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Friday, February 20, 2009

Talk Back: Primates, Palin, Fur Sellers, and Pet Dealers

Today I’d like to post a selection of comments that have come into the blog. Even before Travis the pet chimp critically mauled a Connecticut woman this week, I’d written about the need for Congress to pass the Captive Primate Safety Act, and many of you responded:

It always surprises me when common-sense legislation for animal welfare is shot down. Shame on Westmoreland and Bishop who won’t even stand up to fight our closely related “cousins” who grow more endangered every day. I hope that a more liberal America will allow more animal friendly legislation into Congress.—Sara N.

In addition to the primate legislation, Congress is considering a raft of other wildlife protection bills, including the Shark Conservation Act:

As a surfer I am no fan of sharks, I am actually quite terrified of them after seeing one swimming below my board once in Waikiki. But finning is so cruel and I can’t believe that it has only been illegal since 2000.—T.

Alaska Gov. Sarah Palin has been in the news again, defending her state’s unsporting and inhumane program of shooting wolves from helicopters:

Gov. Palin’s agenda is archaic and despicable and you can’t make a wrong become a right until everyone is involved. I am not an American citizen. I am an international citizen and I strongly disagree that “culling” Alaskan wolves so that “sport hunters” have more moose to kill is the weirdest line of thought I’ve ever encountered. Obviously Gov. Palin needs to be stopped and hopefully “we” of the world can stop her. I give her a “thumbs down.”—MicHale K.

We also received comments in response to the new HSUS investigation revealing that major department stores are violating a New York state law on fur labeling:

When one finds out the truth of the suffering of helpless animals for fashion or otherwise, who endure for the sake of fashion or profit, unspeakable pain and torture, it simply sickens one to their core. No fashion is worth the pain and suffering of any creature.

Would anyone allow their dog, cat, bunny, horse, etc. to ever suffer such abuse/torture? I think not. Do we really believe that any animal should??

All living creatures feel pain, fear and helplessness. Can you imagine the pain they are feeling? We only fool ourselves to think that any one of them does not suffer profound intense pain, or that it is not important that they suffer for our vanity!!—Katherine N.

Some blog readers were also interested to learn what they can do to help with the pet overpopulation problem in this country:

How can we coordinate a spay and neuter campaign across the U.S.? We volunteer in shelters and cannot make a dent in the problem, working night and day. Can you please help?—Stacey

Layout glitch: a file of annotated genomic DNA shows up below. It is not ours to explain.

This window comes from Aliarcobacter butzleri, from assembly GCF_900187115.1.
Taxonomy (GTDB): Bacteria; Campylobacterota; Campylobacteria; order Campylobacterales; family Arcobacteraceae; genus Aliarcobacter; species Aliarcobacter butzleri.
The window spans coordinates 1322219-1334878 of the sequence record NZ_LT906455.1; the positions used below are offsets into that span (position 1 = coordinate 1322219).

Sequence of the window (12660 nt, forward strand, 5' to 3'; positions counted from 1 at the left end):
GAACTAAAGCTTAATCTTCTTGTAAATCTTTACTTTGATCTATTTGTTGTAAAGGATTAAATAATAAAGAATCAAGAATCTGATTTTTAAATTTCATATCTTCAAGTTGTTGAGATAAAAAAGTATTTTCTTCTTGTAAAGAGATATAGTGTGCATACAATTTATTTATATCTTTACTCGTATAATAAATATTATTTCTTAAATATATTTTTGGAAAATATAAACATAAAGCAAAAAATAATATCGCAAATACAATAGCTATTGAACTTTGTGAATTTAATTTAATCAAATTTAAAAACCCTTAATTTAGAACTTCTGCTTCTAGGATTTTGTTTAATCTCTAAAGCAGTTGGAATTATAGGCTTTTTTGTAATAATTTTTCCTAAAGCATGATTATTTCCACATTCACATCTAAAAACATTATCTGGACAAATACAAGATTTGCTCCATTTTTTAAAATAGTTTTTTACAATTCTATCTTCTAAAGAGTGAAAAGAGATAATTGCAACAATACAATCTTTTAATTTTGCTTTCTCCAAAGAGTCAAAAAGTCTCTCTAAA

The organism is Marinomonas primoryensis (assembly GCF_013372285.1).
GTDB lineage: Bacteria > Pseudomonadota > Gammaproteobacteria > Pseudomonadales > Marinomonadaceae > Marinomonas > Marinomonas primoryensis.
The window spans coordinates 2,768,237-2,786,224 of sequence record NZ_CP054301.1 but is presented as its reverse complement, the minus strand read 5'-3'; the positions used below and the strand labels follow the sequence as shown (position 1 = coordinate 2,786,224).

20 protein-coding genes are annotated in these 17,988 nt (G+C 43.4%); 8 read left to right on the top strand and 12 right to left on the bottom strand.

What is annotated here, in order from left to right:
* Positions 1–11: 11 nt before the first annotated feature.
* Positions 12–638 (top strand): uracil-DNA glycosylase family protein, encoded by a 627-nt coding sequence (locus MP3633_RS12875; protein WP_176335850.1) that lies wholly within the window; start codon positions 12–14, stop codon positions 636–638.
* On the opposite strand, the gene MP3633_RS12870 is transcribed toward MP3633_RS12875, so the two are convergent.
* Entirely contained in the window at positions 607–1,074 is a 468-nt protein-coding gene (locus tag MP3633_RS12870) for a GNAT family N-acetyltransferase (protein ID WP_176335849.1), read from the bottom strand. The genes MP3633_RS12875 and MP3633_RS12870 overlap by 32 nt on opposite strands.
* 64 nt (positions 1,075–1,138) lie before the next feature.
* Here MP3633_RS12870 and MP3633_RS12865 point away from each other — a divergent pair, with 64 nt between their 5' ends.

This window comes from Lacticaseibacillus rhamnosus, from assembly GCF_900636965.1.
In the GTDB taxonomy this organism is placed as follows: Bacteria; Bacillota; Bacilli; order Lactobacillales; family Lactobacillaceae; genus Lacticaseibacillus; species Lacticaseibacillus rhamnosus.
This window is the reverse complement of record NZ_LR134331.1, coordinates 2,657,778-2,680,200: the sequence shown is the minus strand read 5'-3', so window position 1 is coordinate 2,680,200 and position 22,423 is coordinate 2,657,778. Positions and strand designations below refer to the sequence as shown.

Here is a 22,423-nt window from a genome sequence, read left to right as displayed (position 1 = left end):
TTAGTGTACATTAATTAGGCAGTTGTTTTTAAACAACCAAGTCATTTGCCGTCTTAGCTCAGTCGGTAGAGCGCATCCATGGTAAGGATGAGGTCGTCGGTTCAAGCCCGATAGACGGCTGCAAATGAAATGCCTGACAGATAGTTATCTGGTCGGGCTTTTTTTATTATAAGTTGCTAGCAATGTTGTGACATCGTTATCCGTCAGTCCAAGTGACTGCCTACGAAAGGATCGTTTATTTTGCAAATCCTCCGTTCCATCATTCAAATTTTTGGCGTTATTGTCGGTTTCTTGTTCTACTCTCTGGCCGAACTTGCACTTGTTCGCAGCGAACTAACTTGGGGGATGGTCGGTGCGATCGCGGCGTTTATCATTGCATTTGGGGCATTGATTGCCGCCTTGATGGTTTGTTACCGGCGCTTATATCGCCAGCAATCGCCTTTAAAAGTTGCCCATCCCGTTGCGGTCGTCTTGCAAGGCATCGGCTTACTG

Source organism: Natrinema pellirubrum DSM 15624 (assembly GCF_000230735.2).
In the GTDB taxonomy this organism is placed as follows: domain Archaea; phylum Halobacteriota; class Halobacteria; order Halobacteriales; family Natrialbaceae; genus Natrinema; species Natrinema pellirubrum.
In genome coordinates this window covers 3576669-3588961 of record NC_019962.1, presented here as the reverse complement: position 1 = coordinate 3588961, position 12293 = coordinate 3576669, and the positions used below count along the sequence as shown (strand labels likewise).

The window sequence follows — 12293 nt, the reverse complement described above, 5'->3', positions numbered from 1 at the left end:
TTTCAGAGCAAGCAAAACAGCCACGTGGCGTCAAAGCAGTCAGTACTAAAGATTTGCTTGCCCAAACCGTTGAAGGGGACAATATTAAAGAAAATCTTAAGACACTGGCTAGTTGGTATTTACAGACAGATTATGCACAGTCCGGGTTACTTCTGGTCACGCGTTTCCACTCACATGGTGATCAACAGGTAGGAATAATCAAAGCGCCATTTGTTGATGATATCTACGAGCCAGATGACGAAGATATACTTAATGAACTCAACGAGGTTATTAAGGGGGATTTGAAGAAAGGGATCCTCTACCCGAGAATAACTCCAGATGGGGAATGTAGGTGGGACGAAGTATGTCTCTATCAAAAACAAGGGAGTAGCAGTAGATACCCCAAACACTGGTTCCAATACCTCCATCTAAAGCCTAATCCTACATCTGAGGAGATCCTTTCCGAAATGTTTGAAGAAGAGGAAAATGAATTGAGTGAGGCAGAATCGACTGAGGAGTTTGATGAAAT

Stacey, you’re in luck, because next Tuesday, February 24, is the 15th Annual Spay Day USA. More than 500 events in all 50 states and the District of Columbia are taking place on Spay Day and throughout the month of February, shining a spotlight on spay and neutering as a humane and effective means of reducing pet overpopulation. Click here to find local events in your area.

More animals are entering U.S. shelters than there are people willing to adopt and provide them with loving homes. As a result, nearly 4 million cats and dogs must be euthanized each year. Millions of pet deaths each year is a tragedy—but it can be solved. By spaying or neutering your pet, and encouraging others to participate, you can be an important part of the solution.

And finally, many blog readers were excited about the formation of the new Congressional Animal Protection Caucus, and offered their kudos. Here’s a comment and a question from Mary:

Thanks for the news—making it an entry in my blog tonight. On another matter, what’s happening with federal laws regulating the sale of animals from animal care and control agencies to research facilities and Class B dealers? Many thanks.—Mary H.

Mary, we had hoped that the issue of Class B dealers—those who sell “random source” dogs and cats to research, and often scoop up people’s pets and obtain animals fraudulently through flea markets and “free to a good home” ads—would have been addressed in last year’s Farm Bill. There was tremendous support for legislation to phase out these unscrupulous pet dealers, and it was championed by Sen. Daniel Akaka (D-Hawaii) and Reps. Mike Doyle (D-Pa.), Steve Israel (D-N.Y.), and Phil English (R-Pa.) in the last Congress.

The House version of the Farm Bill included an immediate ban and the Senate version included a five-year phase-out, but unfortunately the conference committee scrapped the provision altogether. Instead, they substituted language calling for a study on the use in research of random source dogs and cats from Class B dealers, and we hope that study will ultimately lead to the end of this practice. We will be watching the issue closely, and urging the new leadership at the U.S. Department of Agriculture to put an end to this practice of funneling pets to research.


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